The outlook for global growth has been called into question in recent months as emerging markets bow under external pressures and developed economies engage in trade wars. On top of its already-enacted $250 billion tab, the US is weighing a further $267 billion in tariffs on China. The Trump administration has also suggested it may set its sights on Japan. Similarly, NAFTA remains unresolved despite a bilateral deal between the United States and Mexico as a deadline looms. With such a comprehensive curb on economic expansion, the outlook for crude demand is concerning – and thereby so too is the commodity’s price.
Crude Oil Price Chart: Weekly Timeframe (October 2007 to September 2018) (Chart 1)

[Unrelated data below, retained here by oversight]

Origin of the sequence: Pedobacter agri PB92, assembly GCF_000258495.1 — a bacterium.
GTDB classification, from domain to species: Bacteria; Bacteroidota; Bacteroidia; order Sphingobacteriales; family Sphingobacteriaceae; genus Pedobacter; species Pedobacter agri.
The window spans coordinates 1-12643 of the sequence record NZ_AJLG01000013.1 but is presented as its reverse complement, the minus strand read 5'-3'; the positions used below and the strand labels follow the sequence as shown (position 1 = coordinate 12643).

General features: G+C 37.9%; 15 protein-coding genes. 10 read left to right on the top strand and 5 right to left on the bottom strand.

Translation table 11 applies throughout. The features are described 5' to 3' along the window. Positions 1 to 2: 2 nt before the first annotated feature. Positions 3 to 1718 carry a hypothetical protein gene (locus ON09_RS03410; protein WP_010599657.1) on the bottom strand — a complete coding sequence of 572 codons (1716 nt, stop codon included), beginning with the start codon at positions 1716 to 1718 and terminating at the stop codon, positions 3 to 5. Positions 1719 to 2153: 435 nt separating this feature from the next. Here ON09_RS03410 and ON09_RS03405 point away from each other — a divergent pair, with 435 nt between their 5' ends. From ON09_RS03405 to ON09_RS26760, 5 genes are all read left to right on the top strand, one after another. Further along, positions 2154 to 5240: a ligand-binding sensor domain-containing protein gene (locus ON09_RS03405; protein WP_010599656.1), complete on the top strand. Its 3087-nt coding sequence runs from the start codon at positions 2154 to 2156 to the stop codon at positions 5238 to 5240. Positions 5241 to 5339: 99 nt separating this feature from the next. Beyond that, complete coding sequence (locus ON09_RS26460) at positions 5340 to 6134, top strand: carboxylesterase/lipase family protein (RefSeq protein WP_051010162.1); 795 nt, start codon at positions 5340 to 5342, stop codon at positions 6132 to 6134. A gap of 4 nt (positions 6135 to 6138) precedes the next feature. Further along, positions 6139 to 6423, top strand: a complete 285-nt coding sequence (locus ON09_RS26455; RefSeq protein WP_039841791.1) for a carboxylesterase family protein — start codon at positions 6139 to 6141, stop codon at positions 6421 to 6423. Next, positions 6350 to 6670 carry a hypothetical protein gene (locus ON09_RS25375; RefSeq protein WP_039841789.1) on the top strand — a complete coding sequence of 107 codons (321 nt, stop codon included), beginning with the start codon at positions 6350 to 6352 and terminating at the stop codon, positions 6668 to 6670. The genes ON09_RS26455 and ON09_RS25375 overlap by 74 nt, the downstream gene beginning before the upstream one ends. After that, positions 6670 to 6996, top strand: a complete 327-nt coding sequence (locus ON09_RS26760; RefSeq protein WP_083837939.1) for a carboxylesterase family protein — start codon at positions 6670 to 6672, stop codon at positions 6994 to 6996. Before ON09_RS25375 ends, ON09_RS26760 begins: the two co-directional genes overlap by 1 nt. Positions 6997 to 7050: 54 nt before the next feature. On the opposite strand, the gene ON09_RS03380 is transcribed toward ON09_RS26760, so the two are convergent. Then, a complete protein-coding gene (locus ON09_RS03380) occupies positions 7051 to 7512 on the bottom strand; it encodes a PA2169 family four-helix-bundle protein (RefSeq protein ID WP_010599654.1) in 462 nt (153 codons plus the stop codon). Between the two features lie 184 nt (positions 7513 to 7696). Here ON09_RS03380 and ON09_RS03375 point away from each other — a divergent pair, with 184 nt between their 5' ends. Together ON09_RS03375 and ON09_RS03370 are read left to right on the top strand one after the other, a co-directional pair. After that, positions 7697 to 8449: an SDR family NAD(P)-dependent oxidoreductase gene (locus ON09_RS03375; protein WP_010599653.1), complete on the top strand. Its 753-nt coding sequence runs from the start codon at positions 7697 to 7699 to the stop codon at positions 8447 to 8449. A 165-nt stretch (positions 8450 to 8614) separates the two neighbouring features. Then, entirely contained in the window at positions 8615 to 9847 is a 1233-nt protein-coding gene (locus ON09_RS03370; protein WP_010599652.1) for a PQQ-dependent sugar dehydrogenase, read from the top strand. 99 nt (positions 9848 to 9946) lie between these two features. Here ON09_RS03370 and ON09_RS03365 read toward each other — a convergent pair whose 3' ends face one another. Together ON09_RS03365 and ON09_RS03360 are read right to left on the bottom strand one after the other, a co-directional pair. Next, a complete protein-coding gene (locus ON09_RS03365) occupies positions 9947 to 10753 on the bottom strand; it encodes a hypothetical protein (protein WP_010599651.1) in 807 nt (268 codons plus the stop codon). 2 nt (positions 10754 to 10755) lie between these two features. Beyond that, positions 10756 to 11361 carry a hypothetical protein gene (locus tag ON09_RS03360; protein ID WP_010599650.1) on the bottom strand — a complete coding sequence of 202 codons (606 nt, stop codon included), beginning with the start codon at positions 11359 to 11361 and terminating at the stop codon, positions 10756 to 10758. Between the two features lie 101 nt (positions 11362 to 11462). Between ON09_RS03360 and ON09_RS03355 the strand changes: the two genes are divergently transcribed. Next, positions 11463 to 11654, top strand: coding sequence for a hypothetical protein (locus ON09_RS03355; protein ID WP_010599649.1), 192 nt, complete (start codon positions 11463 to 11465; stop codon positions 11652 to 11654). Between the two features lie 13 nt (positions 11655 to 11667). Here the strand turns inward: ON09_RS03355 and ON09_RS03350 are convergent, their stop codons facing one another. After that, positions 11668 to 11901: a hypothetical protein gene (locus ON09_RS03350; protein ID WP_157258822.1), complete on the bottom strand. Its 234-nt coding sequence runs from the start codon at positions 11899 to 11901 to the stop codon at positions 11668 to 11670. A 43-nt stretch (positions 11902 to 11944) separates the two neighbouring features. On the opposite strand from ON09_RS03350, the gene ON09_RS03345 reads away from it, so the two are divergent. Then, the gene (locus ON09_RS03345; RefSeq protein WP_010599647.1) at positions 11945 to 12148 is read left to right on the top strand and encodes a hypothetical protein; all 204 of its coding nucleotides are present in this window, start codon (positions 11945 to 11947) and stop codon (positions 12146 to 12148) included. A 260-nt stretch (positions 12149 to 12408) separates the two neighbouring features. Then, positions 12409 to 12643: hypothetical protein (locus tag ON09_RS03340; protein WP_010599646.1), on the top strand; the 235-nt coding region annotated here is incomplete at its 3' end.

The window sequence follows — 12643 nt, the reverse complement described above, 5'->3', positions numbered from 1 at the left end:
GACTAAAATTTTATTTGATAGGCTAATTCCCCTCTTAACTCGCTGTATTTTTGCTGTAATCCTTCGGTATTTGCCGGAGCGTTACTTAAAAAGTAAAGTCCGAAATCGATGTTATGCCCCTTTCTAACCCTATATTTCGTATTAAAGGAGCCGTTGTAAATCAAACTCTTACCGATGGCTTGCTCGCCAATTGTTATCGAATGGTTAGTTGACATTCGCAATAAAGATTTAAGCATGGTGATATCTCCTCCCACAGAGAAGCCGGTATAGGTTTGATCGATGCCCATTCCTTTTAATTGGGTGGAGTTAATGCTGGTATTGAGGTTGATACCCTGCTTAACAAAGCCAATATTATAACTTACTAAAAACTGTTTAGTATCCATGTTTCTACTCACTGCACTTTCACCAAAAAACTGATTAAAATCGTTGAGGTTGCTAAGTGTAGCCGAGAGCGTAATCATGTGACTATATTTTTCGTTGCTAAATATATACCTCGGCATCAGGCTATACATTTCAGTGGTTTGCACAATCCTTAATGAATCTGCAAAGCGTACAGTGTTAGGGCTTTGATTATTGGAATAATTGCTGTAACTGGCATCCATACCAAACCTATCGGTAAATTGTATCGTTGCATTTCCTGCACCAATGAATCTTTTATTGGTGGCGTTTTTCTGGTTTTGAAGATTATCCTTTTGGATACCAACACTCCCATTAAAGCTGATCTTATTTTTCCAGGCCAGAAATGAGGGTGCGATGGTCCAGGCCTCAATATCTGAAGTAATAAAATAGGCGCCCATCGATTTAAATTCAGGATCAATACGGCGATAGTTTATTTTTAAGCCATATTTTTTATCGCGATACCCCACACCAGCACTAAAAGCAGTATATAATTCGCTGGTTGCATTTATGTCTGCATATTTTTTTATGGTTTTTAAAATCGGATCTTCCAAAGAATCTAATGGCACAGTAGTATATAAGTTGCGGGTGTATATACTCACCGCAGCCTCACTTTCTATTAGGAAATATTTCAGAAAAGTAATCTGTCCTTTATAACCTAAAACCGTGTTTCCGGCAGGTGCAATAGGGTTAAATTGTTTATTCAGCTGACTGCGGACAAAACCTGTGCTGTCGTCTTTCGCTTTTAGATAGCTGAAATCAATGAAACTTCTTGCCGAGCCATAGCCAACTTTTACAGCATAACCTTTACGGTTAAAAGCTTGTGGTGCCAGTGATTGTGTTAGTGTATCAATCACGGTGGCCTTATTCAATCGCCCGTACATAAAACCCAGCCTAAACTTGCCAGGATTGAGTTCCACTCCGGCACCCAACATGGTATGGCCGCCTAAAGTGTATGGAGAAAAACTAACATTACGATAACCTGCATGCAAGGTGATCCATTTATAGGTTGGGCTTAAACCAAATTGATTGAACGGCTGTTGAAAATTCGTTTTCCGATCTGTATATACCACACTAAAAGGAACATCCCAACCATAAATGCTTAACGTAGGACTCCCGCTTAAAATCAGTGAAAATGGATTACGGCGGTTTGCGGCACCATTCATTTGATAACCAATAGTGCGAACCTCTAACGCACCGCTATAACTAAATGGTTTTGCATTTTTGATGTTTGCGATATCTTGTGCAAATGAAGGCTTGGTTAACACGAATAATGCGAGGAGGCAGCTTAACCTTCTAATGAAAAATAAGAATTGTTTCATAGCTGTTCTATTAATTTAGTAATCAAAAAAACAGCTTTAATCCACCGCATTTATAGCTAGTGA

$71 on WTI seems to be a point of contention for the fourth quarter. Though there may not be a definitive level, the WTI’s push above $70 seems to raise the threat concerns from Donald Trump, in turn leading the President to bark at OPEC via Twitter to “get prices down now!”One thing that would “get prices down now!” would be a significantly stronger US Dollar, which tends to have global deflationary forces, and is often first seen through lower commodities and a higher USD/CNH. US producers continue to add rigs though per Baker Hughes, the number of active oil rigs has only recovered 40% of the 2014 high of 1,592 to the 2016 low of 330.
--- Written by Tyler Yell, CMT, Analyst and Peter Hanks, Junior Analyst